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Acupuncture Can Alleviate Dyspepsia in Pregnancy

Less severe symptoms, fewer drugs needed when acupuncture used

WEDNESDAY, June 10 (HealthDay News) -- Acupuncture may help pregnant women who experience dyspepsia by alleviating their symptoms and reducing the need for medication, according to a study published in the June issue of Acupuncture in Medicine.

Joao Bosco Guerreiro da Silva, of Rio Preto Medical College in Sao Jose do Rio Preto, Brazil, and colleagues conducted a study of 42 pregnant women with dyspepsia who were given dietary advice and offered indigestion medicines if necessary. The women were randomized to conventional treatment alone or with acupuncture. The women reported the severity of their symptoms and their impact on daily life, including sleep and eating habits.

The authors note that there were five women in the control group who dropped out, and one in the acupuncture group. Among the 20 women left in the acupuncture group, there was a significant improvement in symptoms, better sleep and eating habits, and less use of medication compared to the 16 women left in the control group, the investigators found.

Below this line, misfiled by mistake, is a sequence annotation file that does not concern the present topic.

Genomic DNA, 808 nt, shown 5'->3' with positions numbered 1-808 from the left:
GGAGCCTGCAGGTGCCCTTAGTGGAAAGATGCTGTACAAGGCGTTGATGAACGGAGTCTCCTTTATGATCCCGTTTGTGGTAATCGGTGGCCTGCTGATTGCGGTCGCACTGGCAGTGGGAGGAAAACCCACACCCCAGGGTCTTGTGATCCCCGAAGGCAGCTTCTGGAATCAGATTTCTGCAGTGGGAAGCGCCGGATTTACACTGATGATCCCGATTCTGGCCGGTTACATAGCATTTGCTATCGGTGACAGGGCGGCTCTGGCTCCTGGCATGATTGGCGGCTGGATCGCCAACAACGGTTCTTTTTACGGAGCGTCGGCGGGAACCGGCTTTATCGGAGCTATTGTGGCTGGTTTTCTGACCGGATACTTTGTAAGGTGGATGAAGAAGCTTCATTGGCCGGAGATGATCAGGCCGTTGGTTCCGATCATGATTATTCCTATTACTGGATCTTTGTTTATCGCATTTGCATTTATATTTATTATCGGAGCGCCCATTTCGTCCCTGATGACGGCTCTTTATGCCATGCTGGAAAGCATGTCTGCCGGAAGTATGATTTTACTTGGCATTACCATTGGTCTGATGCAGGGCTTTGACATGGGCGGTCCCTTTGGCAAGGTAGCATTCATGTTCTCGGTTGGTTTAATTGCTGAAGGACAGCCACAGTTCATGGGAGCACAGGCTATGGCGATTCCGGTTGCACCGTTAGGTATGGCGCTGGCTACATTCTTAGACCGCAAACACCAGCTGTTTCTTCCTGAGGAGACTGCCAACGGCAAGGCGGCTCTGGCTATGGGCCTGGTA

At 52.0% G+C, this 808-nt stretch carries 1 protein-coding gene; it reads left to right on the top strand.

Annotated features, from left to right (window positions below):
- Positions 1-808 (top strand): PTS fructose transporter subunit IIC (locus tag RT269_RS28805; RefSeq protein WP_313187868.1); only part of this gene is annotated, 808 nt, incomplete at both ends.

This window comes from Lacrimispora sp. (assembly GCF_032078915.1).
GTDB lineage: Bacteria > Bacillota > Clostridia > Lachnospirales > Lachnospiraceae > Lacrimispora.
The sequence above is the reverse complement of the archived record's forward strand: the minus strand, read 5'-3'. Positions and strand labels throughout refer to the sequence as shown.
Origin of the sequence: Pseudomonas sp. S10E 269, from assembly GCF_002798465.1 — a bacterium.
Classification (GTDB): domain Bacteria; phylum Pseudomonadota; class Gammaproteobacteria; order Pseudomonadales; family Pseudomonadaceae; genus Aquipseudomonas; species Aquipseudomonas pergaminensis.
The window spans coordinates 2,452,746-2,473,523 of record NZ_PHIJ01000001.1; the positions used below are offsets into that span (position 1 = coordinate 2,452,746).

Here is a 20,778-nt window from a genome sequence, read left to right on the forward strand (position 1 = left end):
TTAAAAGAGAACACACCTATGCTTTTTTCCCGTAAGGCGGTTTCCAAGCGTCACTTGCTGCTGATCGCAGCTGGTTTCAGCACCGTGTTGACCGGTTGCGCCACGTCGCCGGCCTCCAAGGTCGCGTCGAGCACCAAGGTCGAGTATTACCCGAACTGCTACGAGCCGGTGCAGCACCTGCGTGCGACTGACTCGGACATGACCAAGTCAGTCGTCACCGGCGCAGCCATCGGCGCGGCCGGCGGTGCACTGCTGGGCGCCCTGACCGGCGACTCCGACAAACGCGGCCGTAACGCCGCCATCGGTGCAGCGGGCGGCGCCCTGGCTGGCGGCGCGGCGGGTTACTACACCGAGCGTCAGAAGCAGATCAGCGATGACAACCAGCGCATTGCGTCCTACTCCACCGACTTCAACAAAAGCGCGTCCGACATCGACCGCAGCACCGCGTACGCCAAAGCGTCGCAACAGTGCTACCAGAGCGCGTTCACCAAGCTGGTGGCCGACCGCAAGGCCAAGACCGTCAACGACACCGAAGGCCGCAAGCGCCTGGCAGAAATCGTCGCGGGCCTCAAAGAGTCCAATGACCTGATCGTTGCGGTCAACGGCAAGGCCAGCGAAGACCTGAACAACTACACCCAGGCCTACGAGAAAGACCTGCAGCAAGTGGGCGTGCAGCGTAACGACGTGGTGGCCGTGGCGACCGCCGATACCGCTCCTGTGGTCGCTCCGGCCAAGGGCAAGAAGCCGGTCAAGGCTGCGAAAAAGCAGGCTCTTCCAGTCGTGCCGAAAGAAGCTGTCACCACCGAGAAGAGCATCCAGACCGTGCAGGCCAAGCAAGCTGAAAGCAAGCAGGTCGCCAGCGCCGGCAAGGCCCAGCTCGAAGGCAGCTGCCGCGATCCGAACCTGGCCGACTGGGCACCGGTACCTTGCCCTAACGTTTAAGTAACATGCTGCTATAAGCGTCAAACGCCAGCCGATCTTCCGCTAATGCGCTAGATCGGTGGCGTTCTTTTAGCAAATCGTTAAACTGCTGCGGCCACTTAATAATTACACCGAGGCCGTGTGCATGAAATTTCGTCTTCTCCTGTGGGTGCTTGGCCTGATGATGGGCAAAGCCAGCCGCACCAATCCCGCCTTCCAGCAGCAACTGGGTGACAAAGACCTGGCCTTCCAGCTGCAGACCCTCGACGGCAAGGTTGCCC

"Acupuncture, as was demonstrated in this study, seems to be an effective means of reducing the symptoms and improving the quality of life for gravidas," the authors write. "This technique should be further studied in prospective randomized studies of large populations to confirm our findings in effectiveness and the absence of adverse effects. It is simple to apply and if used in an appropriate manner can reduce the need for medication."

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